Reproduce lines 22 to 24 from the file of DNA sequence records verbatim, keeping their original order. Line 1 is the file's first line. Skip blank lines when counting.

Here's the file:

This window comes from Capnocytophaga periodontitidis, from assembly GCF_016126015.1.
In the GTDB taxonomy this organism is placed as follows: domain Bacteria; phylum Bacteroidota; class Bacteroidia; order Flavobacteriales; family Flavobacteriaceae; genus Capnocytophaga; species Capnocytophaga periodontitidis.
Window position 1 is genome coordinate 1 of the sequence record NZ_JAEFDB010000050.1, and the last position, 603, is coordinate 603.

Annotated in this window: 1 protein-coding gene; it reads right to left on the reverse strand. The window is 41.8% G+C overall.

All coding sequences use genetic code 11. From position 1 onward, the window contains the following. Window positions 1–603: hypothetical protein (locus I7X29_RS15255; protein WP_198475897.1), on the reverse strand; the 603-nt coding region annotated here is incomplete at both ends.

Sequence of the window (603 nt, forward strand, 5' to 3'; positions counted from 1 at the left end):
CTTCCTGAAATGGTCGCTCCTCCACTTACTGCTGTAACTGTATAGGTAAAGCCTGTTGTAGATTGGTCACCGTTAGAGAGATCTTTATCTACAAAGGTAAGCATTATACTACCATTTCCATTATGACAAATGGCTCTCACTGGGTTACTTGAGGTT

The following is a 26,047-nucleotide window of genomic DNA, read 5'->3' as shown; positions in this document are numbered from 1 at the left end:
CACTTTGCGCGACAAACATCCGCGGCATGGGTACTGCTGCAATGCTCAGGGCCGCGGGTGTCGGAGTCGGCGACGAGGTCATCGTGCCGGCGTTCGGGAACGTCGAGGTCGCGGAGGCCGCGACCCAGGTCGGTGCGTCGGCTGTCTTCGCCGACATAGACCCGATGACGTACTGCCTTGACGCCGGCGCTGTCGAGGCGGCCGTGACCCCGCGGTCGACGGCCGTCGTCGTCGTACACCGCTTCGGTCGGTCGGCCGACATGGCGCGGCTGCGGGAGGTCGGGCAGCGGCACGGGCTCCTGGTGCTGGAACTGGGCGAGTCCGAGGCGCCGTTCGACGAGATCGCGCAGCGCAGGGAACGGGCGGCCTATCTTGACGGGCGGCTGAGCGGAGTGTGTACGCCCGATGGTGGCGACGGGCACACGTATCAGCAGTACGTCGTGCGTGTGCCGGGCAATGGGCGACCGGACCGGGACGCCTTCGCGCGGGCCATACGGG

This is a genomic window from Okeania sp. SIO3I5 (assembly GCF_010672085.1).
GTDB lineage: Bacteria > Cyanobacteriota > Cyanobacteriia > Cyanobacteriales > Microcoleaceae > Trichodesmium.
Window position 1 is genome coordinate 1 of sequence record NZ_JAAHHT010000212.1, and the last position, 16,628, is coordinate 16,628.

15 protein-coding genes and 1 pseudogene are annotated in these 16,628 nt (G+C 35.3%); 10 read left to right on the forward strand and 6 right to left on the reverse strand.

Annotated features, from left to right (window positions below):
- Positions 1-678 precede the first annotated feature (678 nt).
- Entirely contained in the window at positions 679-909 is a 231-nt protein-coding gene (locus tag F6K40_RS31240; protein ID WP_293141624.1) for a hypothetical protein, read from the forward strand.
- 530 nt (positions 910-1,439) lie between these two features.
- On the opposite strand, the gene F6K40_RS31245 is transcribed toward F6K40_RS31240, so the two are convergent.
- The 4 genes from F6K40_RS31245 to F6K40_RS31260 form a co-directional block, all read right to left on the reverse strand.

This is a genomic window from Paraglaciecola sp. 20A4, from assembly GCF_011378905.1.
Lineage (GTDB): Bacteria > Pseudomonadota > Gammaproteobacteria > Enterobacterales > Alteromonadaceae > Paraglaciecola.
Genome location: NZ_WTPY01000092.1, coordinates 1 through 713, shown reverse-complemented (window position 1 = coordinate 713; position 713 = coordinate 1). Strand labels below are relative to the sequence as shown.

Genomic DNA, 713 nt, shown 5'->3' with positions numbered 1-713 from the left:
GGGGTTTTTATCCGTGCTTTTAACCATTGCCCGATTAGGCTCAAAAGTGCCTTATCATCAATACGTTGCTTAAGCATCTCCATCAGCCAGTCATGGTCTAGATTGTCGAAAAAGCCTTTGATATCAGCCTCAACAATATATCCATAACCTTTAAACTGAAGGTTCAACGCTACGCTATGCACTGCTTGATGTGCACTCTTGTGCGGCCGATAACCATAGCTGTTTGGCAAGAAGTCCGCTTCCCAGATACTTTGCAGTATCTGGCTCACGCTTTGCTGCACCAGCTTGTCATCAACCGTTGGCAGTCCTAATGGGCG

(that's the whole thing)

Genome location: NZ_WTPY01000092.1, coordinates 1 through 713, shown reverse-complemented (window position 1 = coordinate 713; position 713 = coordinate 1). Strand labels below are relative to the sequence as shown.

Genomic DNA, 713 nt, shown 5'->3' with positions numbered 1-713 from the left:
GGGGTTTTTATCCGTGCTTTTAACCATTGCCCGATTAGGCTCAAAAGTGCCTTATCATCAATACGTTGCTTAAGCATCTCCATCAGCCAGTCATGGTCTAGATTGTCGAAAAAGCCTTTGATATCAGCCTCAACAATATATCCATAACCTTTAAACTGAAGGTTCAACGCTACGCTATGCACTGCTTGATGTGCACTCTTGTGCGGCCGATAACCATAGCTGTTTGGCAAGAAGTCCGCTTCCCAGATACTTTGCAGTATCTGGCTCACGCTTTGCTGCACCAGCTTGTCATCAACCGTTGGCAGTCCTAATGGGCG